How much will Chase Utley improve the Phillies, you ask?
The short answer is “a lot.” The medium-sized answer is “it won’t take much to be better than the Phillies’ second basemen through June 26.”
In Utley’s absence, the quartet of Freddy Galvis, Michael Martinez, Pete Orr and Mike Fontenot combined for 294 plate appearances. Here is where Phillies’ 2Bs rank as a unit, compared to their counterparts around the league.
Even the banged-up, lesser version of Utley that we’ve seen in 2010 and 2011 produced a slash-line of .267/.367/.435 (BA/OBP/SLG). That is 97 more points of on-base percentage and 54 more points of slugging.
The closest example of those numbers this season is Indians rightfielder Shin-Soo Choo, who is hitting .275/.362/.442. According to Fangraphs, Choo – with his Utley-like offensive production -- has been worth exactly 11.0 batting runs so far in 2012.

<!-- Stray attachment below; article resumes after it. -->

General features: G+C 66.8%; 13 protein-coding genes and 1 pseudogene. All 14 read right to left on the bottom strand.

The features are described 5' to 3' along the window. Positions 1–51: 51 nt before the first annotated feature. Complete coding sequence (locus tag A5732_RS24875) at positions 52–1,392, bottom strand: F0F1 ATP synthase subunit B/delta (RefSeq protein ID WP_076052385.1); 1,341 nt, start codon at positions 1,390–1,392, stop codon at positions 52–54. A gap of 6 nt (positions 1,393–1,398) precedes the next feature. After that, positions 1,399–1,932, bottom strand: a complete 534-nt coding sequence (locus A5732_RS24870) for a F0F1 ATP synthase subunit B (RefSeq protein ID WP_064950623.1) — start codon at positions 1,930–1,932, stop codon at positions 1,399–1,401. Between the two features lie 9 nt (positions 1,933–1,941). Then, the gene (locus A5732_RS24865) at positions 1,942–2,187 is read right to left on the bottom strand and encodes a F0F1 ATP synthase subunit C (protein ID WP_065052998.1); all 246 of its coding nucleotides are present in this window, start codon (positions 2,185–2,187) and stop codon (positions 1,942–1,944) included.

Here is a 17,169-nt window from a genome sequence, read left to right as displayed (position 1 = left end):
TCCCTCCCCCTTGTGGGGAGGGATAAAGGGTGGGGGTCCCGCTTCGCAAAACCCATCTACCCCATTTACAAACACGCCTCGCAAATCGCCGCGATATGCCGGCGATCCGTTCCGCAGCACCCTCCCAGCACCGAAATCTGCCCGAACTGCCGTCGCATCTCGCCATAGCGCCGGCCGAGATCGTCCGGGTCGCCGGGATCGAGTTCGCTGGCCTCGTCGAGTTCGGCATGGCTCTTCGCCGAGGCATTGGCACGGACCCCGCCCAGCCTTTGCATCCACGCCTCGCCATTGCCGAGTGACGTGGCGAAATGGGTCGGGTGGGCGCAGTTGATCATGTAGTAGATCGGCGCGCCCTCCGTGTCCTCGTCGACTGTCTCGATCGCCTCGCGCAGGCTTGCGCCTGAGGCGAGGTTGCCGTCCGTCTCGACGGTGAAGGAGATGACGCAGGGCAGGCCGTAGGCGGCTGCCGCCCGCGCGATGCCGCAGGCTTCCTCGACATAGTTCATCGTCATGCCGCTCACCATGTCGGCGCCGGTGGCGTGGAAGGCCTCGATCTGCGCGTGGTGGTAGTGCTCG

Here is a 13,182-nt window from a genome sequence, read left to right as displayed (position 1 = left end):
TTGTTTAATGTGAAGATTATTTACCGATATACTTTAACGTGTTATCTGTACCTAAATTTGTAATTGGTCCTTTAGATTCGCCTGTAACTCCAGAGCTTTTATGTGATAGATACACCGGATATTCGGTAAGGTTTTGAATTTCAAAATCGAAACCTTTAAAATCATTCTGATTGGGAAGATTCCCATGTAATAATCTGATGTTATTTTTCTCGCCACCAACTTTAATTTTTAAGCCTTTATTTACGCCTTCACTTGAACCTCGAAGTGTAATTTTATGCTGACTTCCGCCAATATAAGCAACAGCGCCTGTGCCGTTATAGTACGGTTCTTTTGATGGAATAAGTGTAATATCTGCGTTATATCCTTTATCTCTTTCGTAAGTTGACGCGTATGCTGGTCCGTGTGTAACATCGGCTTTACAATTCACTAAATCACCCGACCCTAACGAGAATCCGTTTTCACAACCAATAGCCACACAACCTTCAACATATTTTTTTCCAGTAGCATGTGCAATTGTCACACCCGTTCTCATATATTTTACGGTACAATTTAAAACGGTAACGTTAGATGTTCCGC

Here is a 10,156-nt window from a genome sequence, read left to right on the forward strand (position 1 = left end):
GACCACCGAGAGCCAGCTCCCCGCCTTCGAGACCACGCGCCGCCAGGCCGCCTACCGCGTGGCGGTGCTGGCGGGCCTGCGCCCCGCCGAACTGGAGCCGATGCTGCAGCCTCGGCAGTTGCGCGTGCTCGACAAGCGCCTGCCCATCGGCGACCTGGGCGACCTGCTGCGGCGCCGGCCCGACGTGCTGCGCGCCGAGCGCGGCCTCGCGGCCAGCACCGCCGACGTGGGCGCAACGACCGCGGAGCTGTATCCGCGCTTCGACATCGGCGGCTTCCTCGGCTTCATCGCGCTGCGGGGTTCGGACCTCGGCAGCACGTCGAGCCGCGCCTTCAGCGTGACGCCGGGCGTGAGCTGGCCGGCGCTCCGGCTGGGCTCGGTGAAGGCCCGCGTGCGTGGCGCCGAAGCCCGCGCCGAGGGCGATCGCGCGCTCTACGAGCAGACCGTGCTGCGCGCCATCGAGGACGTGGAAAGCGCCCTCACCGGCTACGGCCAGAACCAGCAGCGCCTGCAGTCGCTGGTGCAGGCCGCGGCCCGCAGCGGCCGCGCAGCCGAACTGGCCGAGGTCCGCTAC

Phillies’ second basemen, meanwhile, have been worth minus-11.9 offensive runs. That tells you, theoretically, that had Utley played second base during the Phils’ first 76 games, the team would have scored about 23 more runs.
Now, obviously these numbers take place in a vacuum, and if Utley had played many other things would have been different. But 23 runs is significant – spread out over the course of a half-season that’s between two and three additional wins.
Two and three additional wins would have the Phillies at somewhere around 39-37. They’d be 1½ games out of the final wild card spot as opposed to 4½.
That is what Utley figures to add over the second half of the season – between 20-25 additional runs scored if he remains healthy. He won’t be the Chase Utley that hit .332 in 2007 or went deep 33 times in 2008, but he doesn’t have to be. He’ll give the Phillies an enormous boost just by being the player he is at age 33.